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Everything About Heating Element Alloys

Commercial Heating Elements

Heating elements - NiChrome Coils or Ribbon, Calrod, Quartz

All heating elements perform the same function: convert electricity into heat. In this they have one other characteristic in common: they are all nearly 100% efficient. The only electrical energy which does not result in heat is the slight amount of light (usually red-orange) that is produced by a hot element.

There are 3 basic types of heating elements. Nearly every appliance on the face of the planet will use one of these:

  1. NiCr coil or ribbon: NiChrome is an alloy of Nickel and Chromium which has several nice properties for use in heating appliances - First, it has a modest resistance and is thus perfect for use in resistance heating elements. It is easily worked, is ductile, and is easily formed into coils of any shape and size. NiCr has a relatively high melting point and will pretty much retain its original shape and most importantly, it does not oxidize or deteriorate in air at temperatures up through the orange-yellow heat range.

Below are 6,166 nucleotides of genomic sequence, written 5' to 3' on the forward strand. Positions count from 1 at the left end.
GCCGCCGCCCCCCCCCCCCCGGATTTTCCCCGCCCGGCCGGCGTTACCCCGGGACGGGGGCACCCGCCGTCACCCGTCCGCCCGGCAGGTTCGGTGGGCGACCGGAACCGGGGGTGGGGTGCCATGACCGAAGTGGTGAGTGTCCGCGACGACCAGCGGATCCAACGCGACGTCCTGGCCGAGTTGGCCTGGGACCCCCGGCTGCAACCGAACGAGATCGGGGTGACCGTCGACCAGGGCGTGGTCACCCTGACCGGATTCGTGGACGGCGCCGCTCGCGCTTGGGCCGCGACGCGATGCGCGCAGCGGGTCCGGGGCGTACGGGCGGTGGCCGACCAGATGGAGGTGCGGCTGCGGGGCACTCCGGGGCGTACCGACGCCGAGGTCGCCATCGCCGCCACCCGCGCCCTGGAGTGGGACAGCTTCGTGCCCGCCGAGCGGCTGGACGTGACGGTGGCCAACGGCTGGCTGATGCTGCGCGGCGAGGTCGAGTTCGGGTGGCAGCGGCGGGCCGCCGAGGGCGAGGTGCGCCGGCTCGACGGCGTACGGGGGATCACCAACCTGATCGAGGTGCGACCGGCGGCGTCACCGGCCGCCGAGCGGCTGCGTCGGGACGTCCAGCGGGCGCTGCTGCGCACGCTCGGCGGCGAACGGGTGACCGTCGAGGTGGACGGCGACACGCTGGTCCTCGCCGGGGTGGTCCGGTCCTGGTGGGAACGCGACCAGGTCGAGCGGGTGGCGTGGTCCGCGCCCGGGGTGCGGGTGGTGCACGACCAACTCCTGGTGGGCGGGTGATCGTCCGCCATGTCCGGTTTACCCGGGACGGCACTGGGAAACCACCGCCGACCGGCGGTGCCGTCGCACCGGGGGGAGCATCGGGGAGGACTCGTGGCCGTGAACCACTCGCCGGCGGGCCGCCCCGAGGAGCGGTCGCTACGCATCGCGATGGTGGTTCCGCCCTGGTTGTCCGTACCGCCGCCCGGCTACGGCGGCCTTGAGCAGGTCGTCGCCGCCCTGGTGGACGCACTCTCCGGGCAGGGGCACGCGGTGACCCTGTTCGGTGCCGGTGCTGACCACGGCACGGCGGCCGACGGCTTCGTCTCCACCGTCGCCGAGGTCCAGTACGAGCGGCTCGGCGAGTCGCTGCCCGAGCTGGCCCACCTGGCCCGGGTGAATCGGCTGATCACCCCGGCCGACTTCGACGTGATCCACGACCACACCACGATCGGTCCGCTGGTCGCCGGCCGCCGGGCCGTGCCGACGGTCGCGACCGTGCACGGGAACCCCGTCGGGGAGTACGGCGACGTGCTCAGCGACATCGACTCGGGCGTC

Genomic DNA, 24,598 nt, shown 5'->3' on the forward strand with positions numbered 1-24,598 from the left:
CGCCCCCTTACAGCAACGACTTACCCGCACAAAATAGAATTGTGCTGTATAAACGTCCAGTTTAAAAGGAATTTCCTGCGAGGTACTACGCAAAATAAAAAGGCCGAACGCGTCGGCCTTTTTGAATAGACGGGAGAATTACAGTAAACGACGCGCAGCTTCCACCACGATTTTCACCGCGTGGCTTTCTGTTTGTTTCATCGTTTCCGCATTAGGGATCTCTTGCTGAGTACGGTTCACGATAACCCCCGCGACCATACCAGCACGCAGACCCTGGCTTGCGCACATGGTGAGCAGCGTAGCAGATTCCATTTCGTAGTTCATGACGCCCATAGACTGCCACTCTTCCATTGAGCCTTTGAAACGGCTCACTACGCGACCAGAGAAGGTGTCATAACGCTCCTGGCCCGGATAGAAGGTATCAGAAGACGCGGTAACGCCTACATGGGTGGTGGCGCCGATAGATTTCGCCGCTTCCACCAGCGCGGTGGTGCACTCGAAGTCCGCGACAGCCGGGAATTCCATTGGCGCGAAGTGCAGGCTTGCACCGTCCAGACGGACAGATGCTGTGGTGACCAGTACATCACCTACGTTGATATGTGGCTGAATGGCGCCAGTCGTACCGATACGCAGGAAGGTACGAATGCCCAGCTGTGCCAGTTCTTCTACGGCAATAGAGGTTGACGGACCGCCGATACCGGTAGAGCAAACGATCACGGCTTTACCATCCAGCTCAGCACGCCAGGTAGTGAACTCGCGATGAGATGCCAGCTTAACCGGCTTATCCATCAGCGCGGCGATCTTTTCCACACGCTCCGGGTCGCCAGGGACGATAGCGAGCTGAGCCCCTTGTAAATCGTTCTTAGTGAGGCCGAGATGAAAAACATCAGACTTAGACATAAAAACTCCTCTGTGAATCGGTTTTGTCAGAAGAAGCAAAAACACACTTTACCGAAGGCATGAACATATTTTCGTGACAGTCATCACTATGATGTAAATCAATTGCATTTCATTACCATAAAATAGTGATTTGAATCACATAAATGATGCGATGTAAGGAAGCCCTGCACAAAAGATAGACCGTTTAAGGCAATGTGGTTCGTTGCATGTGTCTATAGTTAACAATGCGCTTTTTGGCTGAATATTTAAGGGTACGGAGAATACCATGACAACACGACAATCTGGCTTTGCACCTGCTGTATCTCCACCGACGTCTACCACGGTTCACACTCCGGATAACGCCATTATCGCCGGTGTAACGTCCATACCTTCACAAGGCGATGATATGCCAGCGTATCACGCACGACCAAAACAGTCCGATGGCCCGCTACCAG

NiCr coils are used in many appliances including toasters, convection heaters, blow-dryers, waffle irons and clothes dryers.

    The main disadvantage for our purposes is that it is usually not possible to solder this material due to the heating nature of its application. Therefore, mechanical - crimp or screw must be used to join NiCr wire or ribbon to another wire or terminal. The technique used in the original construction is may be spot welding which is quick and reliable but generally beyond our capabilities.

    Testing: Visual inspection should reveal any broken coil or ribbon. If inspection is difficult, use a multimeter on the low ohms scale. Check for both shorts to the metal chassis as well as an open element (infinite ohms).
  1. Sealed element: This encloses a fine coiled NiCr wires in a ceramic filler-binder inside a tough metal overcoat in the form of a shaped rod with thick wire leads or screw or plug-in terminals.

    These are found in toaster oven/broilers, hot plates, coffee makers, crock pots and slow cookers, electric range surface elements, conventional and convection ovens and broilers.